New Delhi: India's defence policy has always lacked the strategic perspective. India adopted a non-aligned posture during the tumultuous days of the Cold War and saw itself as a non-interfering moral power which did not require the brute military force that is associated with great powers. However, since soon after Independence India faced a low-intensity conflict with Pakistan when the latter pushed in tribal raiders in its bid to capture Kashmir, India's defence posture was geared towards maintaining conventional superiority over Pakistan.
It was meant to be a deterrent. Policy makers thought that India's conventional superiority would make the war planners in Rawalpindi GHQ think twice before launching an assault.
That has clearly not worked. After the stalemate of 1965, though India had more to smile as they held about 710 square miles of Pakistani territory as against 210 square miles of Indian territory held by Pakistanis, again in 1971, Pakistan launched an attack on India's western borders and the war soon spread into both East and West Pakistan, eventually ending with the dismemberment of East Pakistan and birth of Bangladesh.
India thinks of itself as a continental power and therein lies the disconnect between its actions and aspirations.
If nuclear parity had convinced pacifists on both sides that a war between the conjoined twin nations, separated at birth, had become impossible, they were dealt a severe reality check in 1999 when Pakistan captured unmanned Indian high altitude posts along the Line of Control (LoC). Kargil War was in that sense the first modern limited war fought in areas with altitudes ranging between 4000 and 5500 metres.
Kargil is a reminder that limited wars in South Asia is still very much a possibility with India having unresolved border disputes with both China and Pakistan.
The Sino-Indian War of 1962 was a wake-up call not just for the Army but also India's armaments and weapons producers. The units of the Ordnance Factory Board produced well beneath their capacity, Indian soldiers fought with World War II guns with little or no gear in combat at freezing altitudes. They did not even have proper shoes.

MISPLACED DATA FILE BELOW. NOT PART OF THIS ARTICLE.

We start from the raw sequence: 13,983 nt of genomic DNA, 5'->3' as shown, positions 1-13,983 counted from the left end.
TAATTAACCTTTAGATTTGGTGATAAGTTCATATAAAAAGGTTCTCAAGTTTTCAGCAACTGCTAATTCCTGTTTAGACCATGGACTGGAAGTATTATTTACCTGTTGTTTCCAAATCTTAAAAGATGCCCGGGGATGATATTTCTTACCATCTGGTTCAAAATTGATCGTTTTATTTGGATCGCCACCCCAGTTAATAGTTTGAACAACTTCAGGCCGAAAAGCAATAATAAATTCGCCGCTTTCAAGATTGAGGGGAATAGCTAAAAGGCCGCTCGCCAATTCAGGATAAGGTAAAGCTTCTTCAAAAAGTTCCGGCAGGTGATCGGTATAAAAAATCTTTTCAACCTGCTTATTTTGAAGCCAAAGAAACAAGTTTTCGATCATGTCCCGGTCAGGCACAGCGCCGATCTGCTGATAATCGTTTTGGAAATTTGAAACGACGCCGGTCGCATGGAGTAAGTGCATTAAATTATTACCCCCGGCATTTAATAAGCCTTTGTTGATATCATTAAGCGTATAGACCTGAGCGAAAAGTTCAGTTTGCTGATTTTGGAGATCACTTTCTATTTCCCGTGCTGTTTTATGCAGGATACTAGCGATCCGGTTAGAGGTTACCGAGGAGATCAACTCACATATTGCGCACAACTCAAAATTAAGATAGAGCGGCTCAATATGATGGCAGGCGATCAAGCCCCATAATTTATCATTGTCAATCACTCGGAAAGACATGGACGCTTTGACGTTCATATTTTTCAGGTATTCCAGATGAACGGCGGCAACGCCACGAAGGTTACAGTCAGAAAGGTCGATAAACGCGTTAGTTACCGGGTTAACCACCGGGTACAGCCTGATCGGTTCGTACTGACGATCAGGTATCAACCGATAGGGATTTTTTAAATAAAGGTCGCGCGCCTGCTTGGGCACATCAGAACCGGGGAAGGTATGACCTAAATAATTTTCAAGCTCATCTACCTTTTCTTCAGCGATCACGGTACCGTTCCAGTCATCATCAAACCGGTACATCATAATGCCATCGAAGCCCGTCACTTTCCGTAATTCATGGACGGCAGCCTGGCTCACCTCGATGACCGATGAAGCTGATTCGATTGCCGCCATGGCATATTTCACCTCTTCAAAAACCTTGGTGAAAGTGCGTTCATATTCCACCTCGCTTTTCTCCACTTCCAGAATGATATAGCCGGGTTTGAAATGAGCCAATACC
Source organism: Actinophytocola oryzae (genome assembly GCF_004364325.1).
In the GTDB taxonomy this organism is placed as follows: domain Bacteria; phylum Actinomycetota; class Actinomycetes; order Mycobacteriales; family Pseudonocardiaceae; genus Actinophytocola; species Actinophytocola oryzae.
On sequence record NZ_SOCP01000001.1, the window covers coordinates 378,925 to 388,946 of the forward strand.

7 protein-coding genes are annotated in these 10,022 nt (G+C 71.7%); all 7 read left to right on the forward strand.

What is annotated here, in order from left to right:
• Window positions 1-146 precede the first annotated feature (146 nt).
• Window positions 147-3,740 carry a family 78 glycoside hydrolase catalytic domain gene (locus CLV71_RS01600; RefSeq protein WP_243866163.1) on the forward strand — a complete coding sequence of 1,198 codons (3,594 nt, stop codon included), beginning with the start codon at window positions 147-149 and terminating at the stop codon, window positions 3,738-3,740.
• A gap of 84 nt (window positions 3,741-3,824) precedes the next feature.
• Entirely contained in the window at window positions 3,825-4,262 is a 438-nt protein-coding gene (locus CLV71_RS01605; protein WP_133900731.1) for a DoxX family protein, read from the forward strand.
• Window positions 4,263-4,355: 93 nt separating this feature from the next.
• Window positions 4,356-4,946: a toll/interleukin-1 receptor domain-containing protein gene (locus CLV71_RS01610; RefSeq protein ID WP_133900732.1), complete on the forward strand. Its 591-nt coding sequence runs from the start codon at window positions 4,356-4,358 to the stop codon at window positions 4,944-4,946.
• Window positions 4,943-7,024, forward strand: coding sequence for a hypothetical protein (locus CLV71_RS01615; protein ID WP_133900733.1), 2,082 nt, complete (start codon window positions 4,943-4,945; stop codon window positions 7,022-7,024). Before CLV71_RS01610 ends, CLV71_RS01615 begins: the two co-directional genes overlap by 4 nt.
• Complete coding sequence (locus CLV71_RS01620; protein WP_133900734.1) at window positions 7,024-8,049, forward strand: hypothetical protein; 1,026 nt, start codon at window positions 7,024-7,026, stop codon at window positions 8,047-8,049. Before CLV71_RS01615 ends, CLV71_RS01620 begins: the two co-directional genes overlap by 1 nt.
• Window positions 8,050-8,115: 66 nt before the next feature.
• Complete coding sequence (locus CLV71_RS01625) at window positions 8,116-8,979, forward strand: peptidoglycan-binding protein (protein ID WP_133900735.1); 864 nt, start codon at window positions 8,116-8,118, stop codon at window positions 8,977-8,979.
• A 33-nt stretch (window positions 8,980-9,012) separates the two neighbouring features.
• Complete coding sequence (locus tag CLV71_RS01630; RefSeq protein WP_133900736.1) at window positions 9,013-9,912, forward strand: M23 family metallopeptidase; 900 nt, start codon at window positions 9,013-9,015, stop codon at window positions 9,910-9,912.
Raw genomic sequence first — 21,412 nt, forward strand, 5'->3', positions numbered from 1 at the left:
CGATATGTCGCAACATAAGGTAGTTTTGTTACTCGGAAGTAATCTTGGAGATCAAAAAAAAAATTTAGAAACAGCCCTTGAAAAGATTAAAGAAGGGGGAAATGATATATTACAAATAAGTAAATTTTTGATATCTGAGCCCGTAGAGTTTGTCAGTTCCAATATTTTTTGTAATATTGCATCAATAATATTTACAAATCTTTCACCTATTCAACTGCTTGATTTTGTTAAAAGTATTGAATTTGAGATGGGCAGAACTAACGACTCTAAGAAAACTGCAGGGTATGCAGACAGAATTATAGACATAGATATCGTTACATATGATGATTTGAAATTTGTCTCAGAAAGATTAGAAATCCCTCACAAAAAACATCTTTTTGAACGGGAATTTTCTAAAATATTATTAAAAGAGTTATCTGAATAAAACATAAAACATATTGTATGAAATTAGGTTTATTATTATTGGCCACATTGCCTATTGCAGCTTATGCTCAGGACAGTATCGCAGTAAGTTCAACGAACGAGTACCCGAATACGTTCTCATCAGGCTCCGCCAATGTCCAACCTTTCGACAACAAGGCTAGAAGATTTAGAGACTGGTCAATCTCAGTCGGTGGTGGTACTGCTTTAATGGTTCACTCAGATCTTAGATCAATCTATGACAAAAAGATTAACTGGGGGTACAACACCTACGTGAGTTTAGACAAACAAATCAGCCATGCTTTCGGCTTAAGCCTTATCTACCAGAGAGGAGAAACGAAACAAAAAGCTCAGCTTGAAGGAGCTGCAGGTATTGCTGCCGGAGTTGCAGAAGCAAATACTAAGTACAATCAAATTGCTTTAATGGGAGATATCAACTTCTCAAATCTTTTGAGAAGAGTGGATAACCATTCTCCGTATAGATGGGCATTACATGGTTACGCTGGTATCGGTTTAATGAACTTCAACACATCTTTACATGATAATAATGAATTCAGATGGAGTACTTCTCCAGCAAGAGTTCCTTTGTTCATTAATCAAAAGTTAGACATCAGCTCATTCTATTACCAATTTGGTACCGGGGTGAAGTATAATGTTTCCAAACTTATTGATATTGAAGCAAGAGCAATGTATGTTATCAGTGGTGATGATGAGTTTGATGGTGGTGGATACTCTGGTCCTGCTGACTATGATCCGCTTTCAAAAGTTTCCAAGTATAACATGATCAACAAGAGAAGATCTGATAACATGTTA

The five wars India has fought have fixed the policy makers' gaze on its northern and western borders. India still thinks of itself as a continental power and therein lies the disconnect between its actions and aspirations.
India wants to emerge as a key global player over the next ten years. Since economic might is at the centre of realization of such a plan, it's evident that the country's own resources and energy sources would not be able to sustain the desired growth. With Indian companies buying up mines and oil wells in Africa, Russia and West Asia, it would be incumbent on the Armed Forces to ensure that operations at the centres and supply from the same are smooth and undisturbed.
In such a situation, India's maritime power will be of paramount importance. New Delhi is also slowly waking up to this fact. The frequent anti-piracy patrols by Indian warships off East African coast, installation of radars on 26 atolls in Maldives and connecting them to the Indian Navy's own network, proposed upgrade of the amphibious brigade in Andaman and Nicobar Islands to division strength, creation of two naval hubs on the Arabian Sea and Bay of Bengal respectively are all pointers in the right direction.
But the Centre's defence budget allocation somehow does not reflect the same.